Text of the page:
6. The Bangladesh Division should review its risk mitigation strategy for the Health, Nutrition
    and Population Sector Program (HNPSP), assess its adequacy, articulate a risk tolerance
    level and, in close coordination with its donor consortium partners, develop an approach to
    future programming.

 7. The Bangladesh Division in negotiating a Health SWAP agreement should ensure that there
    is an exit strategy by retaining the right of CIDA as per its own guidelines to suspend
    payments to the HNPSP program and/or terminate its agreement with the Bangladesh
    government in the event of failure to implement or achieve reasonable progress as per
    approved work plans.

Management Response with Time Frame

       5) Agreed.
       Time frame: an updated review of the project components and their riskiness will be
       completed prior to seeking Ministerial approval by end-FY06.




                                                                                               13
        The Division agrees with the Audit Team on the importance of assessing risk in the
        context of our engagement in this next multi-donor SWAP. CIDA is committed with its
        donor partners to a balanced approach within its contribution to the SWAP. The largest
        CIDA element is the existing TB-approved $45M Health Commodities program, being
        implemented via UNICEF and UNFPA (United Nations Population Fund). We are
        envisaging contributing $5 million to a pool that has total funding from other SWAP
        donors of over $750 million, including $300 million from IDA’s Board-approved project
        and $160 million from DFID. This will be only a modest part of this second CIDA
        project, Health Governance, which also covers procurement systems and enhanced client
        “voice.” The pooled funding would be managed by the World Bank and subject to a
        comparable auditing and risk assessment regime as the rest of the SWAP. This small
        component is judged as a reasonable and appropriate part of CIDA’s commitment to the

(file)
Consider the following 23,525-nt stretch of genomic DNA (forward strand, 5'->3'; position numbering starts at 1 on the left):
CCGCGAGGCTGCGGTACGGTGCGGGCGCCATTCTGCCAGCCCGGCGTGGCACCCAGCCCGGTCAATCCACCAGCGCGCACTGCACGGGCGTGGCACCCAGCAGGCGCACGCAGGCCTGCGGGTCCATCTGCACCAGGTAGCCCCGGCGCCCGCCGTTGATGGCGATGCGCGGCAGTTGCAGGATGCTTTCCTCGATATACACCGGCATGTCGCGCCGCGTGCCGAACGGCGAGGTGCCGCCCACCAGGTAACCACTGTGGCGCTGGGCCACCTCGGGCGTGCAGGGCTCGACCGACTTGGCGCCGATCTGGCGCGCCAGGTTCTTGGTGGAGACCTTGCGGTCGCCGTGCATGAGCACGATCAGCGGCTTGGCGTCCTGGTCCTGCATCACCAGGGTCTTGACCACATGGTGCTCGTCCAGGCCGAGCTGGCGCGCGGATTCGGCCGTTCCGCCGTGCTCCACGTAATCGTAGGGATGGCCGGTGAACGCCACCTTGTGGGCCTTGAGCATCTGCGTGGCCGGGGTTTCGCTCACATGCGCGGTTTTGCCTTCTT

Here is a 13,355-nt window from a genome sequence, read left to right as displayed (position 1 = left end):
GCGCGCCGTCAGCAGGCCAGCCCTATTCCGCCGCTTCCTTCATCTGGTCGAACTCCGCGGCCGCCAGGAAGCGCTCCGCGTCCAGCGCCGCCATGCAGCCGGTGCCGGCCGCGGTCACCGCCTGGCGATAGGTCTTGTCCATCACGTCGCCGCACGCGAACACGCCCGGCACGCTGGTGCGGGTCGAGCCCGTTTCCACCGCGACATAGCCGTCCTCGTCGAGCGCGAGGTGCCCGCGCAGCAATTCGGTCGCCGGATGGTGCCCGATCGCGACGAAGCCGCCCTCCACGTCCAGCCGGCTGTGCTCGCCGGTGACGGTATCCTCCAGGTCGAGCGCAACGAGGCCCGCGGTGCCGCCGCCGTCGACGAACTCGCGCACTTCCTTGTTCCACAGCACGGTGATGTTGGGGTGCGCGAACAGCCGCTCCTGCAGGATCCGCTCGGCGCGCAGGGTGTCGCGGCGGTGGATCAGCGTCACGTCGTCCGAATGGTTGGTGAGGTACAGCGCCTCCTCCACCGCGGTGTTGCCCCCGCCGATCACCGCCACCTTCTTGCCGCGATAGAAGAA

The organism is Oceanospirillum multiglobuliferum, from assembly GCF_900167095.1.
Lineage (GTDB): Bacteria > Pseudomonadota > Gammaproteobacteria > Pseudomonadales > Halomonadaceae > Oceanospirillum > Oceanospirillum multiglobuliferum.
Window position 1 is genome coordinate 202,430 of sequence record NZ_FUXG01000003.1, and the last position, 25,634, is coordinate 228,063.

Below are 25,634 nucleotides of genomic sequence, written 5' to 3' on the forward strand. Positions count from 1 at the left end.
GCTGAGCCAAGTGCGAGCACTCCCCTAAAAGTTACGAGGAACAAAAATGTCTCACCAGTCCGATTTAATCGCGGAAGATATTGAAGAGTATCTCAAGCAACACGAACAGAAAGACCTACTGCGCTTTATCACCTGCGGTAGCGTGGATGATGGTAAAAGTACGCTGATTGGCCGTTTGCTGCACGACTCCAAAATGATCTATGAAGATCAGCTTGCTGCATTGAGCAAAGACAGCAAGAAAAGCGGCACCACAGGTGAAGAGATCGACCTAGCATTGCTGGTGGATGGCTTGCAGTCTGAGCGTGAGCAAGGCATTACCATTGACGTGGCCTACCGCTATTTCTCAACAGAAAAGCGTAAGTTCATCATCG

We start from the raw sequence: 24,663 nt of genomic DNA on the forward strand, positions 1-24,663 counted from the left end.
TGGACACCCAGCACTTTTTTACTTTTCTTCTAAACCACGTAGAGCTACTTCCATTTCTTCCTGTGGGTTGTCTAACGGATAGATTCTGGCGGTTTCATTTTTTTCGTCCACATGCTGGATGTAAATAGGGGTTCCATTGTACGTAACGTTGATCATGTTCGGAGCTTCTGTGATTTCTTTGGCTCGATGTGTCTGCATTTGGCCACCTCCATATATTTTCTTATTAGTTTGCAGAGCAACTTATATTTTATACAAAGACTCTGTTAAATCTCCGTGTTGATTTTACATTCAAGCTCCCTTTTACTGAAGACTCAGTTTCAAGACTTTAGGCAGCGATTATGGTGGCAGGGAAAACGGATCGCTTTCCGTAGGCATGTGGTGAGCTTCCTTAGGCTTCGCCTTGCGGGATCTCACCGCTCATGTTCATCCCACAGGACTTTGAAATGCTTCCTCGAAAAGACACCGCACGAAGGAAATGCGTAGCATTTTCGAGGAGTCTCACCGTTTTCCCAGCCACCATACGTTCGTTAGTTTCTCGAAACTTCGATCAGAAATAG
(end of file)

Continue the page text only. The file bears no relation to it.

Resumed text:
joint efforts of our partner-donors and provides us a privileged seat at the table where we
        can influence larger policy and capacity issues in this $3b+ SWAP.

        6) Agreed.
        Time frame: A risk strategy will be a key part of the approval package due end-FY06.

        The Division agrees with the Audit Team on the importance of an effective and balanced
        risk mitigation strategy, developed with our donor partners. Donors have learned from
        large complex SWAPs involving massive structural reform, such as HPSP, that goals and
        objectives need to be more closely conditioned by institutional capabilities and the
        commitment. Donors are insisting on pre-conditions, including readiness assessments
        before moving ahead. Acting in concert, they are assessing the risk carefully in
        developing future programming. The planned component on citizens’ voice should lead to
        improved accountability and better outcomes.

        7) Agreed.
        Time frame: Done

        The Division has ensured, as per CIDA generic guidelines, that there is an exit strategy,
        the same as for other CIDA projects. Under the present (and any future) MOU, CIDA has
        reserved the right to suspend activities where the project is failing to meet agreed goals
        or implementation is seriously flawed. In a SWAP setting such as this project the “exit
        strategy,” including decisions to suspend or terminate, would be probably implemented
        in consort with other donors.